Thursday, 12 September 2019

Science Fiction Hall of Fame - the Novellas Book Two - (ed) Ben Bova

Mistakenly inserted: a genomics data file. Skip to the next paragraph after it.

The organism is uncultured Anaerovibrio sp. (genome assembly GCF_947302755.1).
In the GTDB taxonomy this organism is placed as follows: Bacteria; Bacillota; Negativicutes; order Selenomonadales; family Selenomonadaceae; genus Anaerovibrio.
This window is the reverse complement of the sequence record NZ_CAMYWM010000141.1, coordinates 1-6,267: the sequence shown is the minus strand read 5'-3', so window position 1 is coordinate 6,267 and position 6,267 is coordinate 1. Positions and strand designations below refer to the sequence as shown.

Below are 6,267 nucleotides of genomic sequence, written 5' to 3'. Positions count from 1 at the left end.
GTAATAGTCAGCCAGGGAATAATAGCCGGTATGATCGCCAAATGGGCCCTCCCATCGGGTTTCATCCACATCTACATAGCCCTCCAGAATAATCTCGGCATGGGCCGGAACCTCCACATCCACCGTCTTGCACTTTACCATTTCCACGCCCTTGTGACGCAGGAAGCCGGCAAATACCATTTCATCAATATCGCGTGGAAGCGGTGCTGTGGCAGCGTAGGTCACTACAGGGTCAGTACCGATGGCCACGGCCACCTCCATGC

Another fascinating relic of Sixties and Seventies which I completely ignored at the time. Ben Bova's contribution is insignificant but the four novellas are all engrossing in their own way. Robert A Heinlein's Universe is on the hard side of sci-fi, set in a spaceship so big that is a world in itself, so far into its voyage that it has forgotten there is a universe outside. Vintage Season is by Henry Kuttner and his wife C L Moore (writing as Lawrence O'Donnell). Oliver takes in a family as vacantioners-cum-lodgers; they gradually reveal themselves as aliens on a visit to take in Earth before something happens. It would be crass to reveal what that something is, but it has to be said that the last line (which could easily be the first line of another story) is a stunner. The Ballad of Lost C'mell by Cordwainer Smith is the only novella here not written in the 1940s. It dates from 1962 and is pure Beatnik. It is extreme fantasy, set in a time when science has been sublimated, when "Earthport stood like an enormous wineglass, reaching from the magma to the high atmosphere." Jestocost is a Lord of Instrumentality whereas C'mell is a very girly girl, so girly that she is in fact a human-shaped cat, a homunculus. Yet Jestocost loves C'mell. The question is does she - can she - love him? And finally we have Jack Williamson's With Folded Hands, written in 1947 but still pertinent today because it is about the coming of the super-robots. The Prime Directive, a forerunner of Asimov's Laws, is brilliantly and bleakly enacted. It was for me the most effective novella in the collection, albeit Cordwainer Smith is a better writer.

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